Big Data, Data Mining, Predictive Analytics, Statistics, StatSoft Electronic Textbook This free ebook has been provided as a public service since 1995. Statistics: Methods and Applications textbook offers training in the understanding and application of statistics and data mining. It covers a wide variety of applications, including laboratory research (biomedical, agricultural, etc.), business statistics, credit scoring, forecasting, social science statistics and survey research, data mining, engineering and quality control applications, and many others. The Textbook begins with an overview of the relevant elementary (pivotal) concepts and continues with a more in depth exploration of specific areas of statistics, organized by "modules", representing classes of analytic techniques. A glossary of statistical terms and a list of references for further study are included. You have filtered out all documents.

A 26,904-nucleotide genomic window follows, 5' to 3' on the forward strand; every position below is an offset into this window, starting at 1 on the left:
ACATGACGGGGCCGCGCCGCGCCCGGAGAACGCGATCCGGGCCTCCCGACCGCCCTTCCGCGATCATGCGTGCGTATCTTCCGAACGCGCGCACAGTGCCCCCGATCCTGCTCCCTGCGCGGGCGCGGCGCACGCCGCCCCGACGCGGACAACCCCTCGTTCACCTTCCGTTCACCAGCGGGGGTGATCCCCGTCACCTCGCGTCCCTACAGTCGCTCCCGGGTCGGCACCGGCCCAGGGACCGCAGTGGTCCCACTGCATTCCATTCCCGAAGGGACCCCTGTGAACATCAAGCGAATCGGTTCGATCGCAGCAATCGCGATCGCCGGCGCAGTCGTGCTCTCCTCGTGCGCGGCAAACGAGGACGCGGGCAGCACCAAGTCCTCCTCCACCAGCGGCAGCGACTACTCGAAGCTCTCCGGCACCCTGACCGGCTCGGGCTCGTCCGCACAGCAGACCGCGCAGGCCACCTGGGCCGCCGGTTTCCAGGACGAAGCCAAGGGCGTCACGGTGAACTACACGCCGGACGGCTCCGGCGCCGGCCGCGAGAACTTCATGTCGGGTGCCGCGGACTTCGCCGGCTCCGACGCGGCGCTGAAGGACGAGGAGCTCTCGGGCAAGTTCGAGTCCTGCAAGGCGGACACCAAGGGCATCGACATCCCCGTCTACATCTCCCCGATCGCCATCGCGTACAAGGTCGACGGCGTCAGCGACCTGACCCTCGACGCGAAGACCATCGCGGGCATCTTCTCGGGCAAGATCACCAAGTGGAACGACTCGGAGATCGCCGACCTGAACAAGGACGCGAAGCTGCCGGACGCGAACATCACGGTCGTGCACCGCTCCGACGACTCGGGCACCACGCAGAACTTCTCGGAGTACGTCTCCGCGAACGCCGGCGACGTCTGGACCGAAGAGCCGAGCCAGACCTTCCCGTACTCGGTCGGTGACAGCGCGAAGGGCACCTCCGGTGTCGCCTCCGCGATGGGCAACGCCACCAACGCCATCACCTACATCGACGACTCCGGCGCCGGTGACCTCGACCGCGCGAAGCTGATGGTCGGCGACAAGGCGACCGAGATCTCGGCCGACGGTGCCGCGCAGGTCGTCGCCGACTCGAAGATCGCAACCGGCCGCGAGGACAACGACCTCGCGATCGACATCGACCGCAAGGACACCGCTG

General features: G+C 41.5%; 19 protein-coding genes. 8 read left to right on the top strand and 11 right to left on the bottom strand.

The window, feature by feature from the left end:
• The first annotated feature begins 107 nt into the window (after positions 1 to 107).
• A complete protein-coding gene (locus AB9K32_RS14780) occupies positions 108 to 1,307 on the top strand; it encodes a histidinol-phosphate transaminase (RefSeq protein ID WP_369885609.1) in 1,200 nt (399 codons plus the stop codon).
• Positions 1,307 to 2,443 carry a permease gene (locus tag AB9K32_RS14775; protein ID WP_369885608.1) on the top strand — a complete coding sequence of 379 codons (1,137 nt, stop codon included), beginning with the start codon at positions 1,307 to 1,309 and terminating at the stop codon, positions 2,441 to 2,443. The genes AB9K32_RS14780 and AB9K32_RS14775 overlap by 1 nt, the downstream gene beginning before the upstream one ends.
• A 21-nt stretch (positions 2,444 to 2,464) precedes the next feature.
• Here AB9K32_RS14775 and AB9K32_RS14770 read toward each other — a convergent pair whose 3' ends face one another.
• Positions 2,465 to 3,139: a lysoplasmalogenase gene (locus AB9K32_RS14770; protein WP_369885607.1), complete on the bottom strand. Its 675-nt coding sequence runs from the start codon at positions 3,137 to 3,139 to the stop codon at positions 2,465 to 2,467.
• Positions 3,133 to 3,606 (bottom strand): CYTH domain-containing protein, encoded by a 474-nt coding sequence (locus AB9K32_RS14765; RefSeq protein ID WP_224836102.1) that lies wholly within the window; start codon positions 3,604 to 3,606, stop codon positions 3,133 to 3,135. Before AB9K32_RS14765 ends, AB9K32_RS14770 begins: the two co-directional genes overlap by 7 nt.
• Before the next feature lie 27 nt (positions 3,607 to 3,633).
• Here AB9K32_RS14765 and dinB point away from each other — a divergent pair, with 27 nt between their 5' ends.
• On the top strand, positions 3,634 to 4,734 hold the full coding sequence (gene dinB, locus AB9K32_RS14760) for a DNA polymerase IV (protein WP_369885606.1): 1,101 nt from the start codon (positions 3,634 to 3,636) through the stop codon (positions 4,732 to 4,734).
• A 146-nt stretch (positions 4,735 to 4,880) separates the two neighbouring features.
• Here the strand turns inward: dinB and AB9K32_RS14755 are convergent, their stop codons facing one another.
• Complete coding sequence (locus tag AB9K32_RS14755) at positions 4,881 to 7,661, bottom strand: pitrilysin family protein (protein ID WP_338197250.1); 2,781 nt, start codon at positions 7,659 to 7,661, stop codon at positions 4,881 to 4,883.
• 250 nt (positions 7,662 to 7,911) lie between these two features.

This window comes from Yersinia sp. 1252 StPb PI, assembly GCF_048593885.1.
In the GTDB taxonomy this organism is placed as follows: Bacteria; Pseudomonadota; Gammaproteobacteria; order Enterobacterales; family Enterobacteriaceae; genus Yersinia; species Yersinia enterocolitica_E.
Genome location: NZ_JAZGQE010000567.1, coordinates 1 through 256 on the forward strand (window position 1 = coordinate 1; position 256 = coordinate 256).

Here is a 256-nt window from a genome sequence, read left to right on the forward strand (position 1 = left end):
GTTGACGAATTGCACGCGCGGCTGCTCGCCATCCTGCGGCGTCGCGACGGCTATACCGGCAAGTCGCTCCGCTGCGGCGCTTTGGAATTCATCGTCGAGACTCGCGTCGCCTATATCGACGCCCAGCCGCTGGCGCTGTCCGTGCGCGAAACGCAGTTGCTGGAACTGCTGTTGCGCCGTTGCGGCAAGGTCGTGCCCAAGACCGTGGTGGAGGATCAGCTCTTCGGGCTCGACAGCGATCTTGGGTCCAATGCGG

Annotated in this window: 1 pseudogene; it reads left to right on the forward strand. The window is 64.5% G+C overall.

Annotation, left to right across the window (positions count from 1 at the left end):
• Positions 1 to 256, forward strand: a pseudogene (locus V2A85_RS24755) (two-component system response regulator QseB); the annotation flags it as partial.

DRM be damned: How to protect your Amazon e-books from being deleted If you buy e-books from Amazon and want to engage in a bit of digital civil disobedience—by stripping the files’ DRM and making sure that Amazon can’t deny you access—we’re about to show you how. Yes, many parts of the Internet have known about this technique for some time now, but we feel that it bears mentioning again here. Over the past week, the tech world has been abuzz with news that—surprise, surprise—Amazon can remotely wipe any Kindle, at any time, for effectively any reason. (The company did it before, ironically, with George Orwell’s 1984, back in 2009.) This week’s case involves a Norwegian woman (Google Translate) named Linn Nygaard.